Magna Charta, cum statutis ... London: Richard Tottel, 1556.
Beale S16; STC 9277.5

Printed by Richard Tottell (c. 1528-1593), the most prolific producer of law books in the 16th century, the Library's copy of this edition of Magna Carta is particularly prized.

At the top of the title page is written "Ex libris, Granville Sharp, 1760," indicating a volume from the library of Granville Sharp (1735-1813). Sharp was a key founder of the English abolitionist movement. Largely an autodidact, he taught himself Hebrew and Greek and joined in learned theological disputes. While still a young man, he apparently acquired his copy of Magna Carta, and developed considerable knowledge of English law despite never training as an attorney. Through his brother, a physician, he encountered cases of the mistreatment of slaves in England, and soon became involved in their legal defense.

After involvement in cases of slaves seeking freedom, Sharp published the first significant anti-slavery tract in England, A Representation of the Injustice and Dangerous Tendency of Tolerating Slavery (1769). He was also a motive force behind the famous Somersett case (1772), which prevented James Somersett from being sent back into colonial slavery from English soil. In the same period, Sharp corresponded with American abolitionists, including Anthony Benezet, and stirred a young movement. Sharp's keen and well-researched interest in the legal dimensions of English liberty—which may trace to his reading of Magna Carta—established part of the foundation of his commitment to freedom and human rights.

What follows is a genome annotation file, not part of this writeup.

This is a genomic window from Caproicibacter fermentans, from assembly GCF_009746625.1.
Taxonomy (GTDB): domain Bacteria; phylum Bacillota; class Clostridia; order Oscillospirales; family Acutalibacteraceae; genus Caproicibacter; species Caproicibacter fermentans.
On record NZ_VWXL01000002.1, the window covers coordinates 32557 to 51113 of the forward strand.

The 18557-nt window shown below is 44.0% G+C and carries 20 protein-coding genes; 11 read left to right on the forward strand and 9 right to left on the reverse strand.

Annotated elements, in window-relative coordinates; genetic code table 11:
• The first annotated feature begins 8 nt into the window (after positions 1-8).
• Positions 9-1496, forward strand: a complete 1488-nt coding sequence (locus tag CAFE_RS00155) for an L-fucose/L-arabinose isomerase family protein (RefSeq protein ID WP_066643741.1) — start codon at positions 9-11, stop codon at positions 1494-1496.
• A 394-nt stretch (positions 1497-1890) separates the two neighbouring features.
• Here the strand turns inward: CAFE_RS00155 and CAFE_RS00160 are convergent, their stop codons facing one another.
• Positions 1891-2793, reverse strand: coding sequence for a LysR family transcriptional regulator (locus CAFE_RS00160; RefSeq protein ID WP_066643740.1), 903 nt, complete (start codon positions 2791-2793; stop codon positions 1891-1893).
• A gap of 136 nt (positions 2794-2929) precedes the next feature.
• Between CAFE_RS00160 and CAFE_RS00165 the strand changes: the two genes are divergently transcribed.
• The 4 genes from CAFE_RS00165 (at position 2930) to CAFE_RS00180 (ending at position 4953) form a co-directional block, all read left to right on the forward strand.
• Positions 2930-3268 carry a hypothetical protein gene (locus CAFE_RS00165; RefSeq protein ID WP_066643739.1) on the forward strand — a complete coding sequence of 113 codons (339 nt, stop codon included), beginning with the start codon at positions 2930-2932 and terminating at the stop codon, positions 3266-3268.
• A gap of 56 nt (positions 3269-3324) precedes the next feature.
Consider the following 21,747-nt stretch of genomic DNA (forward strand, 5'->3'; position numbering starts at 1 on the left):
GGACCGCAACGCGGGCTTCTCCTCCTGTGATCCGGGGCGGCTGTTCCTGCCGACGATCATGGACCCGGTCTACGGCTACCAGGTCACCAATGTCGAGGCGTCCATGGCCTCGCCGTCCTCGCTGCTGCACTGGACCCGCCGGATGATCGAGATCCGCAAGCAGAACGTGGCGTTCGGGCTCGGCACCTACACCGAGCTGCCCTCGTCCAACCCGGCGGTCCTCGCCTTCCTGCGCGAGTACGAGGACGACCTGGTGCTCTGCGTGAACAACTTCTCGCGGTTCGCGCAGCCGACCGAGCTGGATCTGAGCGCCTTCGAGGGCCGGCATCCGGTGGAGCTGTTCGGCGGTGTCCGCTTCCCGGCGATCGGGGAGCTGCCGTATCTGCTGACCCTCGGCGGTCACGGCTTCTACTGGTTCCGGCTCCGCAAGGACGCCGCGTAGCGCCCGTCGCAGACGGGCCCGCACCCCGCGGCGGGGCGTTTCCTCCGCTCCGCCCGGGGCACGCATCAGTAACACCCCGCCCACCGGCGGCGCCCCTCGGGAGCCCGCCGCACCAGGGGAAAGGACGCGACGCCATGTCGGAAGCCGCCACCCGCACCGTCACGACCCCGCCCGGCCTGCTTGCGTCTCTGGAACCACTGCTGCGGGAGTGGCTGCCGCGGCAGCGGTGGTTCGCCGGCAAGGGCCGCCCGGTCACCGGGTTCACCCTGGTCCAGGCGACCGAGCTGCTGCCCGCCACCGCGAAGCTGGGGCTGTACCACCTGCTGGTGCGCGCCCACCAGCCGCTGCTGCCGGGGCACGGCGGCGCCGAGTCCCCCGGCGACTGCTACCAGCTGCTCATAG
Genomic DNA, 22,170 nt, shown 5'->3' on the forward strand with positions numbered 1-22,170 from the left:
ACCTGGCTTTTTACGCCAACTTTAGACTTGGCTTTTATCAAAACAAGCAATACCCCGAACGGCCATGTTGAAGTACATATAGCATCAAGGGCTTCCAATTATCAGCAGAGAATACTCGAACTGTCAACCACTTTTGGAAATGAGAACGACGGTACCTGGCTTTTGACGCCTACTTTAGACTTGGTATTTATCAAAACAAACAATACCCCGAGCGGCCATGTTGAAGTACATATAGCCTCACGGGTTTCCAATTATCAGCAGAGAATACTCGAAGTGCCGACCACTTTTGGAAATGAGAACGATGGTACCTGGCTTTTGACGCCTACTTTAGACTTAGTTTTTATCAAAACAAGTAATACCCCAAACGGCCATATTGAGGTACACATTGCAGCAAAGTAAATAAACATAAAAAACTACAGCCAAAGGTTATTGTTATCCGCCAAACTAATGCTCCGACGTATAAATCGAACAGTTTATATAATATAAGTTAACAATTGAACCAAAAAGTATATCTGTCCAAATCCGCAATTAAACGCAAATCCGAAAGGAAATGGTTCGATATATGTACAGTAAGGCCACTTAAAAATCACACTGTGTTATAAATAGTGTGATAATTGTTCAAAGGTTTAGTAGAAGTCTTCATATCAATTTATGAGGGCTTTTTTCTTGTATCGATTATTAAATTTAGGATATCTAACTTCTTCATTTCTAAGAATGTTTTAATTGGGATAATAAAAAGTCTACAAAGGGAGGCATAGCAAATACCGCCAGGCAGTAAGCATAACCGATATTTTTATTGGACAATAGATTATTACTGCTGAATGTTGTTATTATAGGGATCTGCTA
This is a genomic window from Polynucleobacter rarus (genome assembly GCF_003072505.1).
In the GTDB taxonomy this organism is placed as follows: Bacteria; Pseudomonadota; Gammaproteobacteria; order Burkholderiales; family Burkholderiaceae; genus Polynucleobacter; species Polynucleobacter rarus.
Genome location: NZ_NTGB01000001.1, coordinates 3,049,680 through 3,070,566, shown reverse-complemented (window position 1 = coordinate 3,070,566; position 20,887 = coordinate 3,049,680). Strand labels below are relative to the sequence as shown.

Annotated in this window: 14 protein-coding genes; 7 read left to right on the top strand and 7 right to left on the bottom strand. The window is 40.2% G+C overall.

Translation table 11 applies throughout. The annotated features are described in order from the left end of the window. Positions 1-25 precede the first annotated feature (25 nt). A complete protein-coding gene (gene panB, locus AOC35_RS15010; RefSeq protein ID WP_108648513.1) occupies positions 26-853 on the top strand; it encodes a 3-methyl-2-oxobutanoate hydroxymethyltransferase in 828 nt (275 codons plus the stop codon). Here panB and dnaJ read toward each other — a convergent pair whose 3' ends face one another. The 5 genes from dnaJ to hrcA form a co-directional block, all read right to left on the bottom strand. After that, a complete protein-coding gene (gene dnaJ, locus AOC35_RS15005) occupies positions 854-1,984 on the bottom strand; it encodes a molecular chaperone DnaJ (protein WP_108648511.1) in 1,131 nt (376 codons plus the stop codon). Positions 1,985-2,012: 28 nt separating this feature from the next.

Sharp underlined and annotated his copy of Magna Carta at important passages. Notably he underlined Magna Carta's famous clause 29, (from the 1225 Magna Carta), which we take as a basis of due process: "No freeman is to be taken or imprisoned or disseized of his free tenement or of his liberties or free customs, or outlawed or exiled or in any way ruined, nor will we go against such a man or send against him save by lawful judgement of his peers or by the law of the land. To no one will we sell or deny or delay right or justice."

Sharp eventually authored more than sixty works on topics ranging from anti-slavery, the divinity of Christ, and the right of the American colonists to share in the English legislature.(1)

The Law Library acquired S16 in 1930.


Title page Sharp’s underlining, at cap. 29 of Magna Carta